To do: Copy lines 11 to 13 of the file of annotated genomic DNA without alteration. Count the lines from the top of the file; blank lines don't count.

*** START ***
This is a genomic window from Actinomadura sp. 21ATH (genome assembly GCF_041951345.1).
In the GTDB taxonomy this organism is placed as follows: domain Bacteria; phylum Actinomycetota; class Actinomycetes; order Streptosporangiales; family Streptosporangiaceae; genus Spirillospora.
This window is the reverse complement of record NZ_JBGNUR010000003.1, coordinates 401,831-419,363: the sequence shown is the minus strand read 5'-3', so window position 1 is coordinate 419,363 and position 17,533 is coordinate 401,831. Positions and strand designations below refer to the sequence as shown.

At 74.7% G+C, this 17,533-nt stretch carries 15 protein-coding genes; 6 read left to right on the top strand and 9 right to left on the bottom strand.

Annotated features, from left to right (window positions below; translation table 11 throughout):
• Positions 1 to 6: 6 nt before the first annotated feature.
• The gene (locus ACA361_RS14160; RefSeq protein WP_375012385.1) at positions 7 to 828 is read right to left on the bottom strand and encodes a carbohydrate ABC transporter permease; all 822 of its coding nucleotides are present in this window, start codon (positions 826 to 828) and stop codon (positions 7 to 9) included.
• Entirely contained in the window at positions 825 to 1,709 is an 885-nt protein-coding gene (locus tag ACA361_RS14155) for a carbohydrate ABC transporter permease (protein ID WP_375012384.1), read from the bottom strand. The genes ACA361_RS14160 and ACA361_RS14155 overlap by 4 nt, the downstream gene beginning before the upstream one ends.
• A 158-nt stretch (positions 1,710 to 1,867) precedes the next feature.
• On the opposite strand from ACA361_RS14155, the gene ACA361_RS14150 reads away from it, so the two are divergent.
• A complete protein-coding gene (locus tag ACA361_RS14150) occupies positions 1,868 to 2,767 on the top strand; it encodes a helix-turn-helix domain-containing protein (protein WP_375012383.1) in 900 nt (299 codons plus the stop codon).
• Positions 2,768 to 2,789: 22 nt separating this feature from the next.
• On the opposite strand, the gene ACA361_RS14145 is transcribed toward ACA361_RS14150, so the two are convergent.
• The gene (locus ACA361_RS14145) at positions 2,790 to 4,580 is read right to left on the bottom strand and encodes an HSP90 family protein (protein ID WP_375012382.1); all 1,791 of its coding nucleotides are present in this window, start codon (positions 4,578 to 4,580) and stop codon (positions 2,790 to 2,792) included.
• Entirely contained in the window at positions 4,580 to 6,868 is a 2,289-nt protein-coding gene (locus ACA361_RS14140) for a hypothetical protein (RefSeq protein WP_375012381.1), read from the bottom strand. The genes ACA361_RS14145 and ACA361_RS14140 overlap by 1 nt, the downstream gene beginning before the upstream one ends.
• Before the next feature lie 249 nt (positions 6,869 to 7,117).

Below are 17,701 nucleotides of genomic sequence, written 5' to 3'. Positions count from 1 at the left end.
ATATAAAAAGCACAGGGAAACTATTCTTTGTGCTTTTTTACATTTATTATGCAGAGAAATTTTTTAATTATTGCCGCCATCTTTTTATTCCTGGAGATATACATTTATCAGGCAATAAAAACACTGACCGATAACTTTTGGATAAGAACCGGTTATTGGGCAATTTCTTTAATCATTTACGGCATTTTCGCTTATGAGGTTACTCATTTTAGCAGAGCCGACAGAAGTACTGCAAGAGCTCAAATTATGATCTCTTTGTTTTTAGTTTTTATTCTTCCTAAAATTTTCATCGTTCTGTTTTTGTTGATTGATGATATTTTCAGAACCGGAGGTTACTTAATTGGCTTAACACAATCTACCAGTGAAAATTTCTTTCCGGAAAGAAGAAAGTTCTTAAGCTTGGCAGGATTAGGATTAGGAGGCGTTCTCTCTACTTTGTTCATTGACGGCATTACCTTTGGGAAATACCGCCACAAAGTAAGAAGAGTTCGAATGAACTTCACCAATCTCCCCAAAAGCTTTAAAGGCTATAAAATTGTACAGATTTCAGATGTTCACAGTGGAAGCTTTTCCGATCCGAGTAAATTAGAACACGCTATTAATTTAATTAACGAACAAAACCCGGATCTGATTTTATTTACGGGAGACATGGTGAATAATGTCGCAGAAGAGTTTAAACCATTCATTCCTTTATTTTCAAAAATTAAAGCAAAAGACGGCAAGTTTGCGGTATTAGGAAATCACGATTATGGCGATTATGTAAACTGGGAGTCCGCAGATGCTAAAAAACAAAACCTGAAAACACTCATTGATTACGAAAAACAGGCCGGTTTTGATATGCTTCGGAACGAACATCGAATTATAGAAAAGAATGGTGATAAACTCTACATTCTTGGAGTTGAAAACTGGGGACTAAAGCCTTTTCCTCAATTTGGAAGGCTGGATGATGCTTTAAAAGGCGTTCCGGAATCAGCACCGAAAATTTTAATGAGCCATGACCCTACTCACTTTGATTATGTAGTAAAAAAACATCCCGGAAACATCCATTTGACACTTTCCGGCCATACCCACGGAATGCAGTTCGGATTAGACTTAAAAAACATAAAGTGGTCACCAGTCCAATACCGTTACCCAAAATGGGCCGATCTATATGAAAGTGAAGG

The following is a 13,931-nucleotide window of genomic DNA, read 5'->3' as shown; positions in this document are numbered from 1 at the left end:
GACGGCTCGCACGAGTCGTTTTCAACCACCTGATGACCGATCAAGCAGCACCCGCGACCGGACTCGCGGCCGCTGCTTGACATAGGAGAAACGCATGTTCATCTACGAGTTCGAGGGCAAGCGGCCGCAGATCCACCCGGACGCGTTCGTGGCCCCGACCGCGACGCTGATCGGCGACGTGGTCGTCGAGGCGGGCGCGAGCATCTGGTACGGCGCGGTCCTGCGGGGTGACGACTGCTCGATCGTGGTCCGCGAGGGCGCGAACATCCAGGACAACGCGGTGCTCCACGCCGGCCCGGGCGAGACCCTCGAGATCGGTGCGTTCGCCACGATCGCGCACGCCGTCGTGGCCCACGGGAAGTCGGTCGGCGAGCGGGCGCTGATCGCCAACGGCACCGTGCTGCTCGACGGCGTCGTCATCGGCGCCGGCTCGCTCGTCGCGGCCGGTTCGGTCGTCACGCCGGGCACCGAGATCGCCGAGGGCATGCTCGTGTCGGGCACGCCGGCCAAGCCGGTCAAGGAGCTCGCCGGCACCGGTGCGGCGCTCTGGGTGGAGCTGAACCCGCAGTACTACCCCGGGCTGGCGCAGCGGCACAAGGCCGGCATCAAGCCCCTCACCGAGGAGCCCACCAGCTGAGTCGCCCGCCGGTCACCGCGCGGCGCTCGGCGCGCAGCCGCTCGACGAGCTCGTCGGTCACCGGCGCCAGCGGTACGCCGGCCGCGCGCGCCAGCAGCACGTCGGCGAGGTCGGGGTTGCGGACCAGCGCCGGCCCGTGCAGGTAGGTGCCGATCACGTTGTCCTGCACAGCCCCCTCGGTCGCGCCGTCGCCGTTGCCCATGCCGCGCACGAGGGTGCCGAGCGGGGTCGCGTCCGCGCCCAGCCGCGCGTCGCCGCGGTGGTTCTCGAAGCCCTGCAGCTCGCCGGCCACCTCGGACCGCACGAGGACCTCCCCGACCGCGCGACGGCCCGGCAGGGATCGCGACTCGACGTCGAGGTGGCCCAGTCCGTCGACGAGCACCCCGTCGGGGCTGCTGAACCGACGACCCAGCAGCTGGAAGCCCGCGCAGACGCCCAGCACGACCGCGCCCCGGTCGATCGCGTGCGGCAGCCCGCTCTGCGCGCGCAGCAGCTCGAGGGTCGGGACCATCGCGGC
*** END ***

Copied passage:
• A complete protein-coding gene (locus tag ACA361_RS14150) occupies positions 1,868 to 2,767 on the top strand; it encodes a helix-turn-helix domain-containing protein (protein WP_375012383.1) in 900 nt (299 codons plus the stop codon).
• Positions 2,768 to 2,789: 22 nt separating this feature from the next.
• On the opposite strand, the gene ACA361_RS14145 is transcribed toward ACA361_RS14150, so the two are convergent.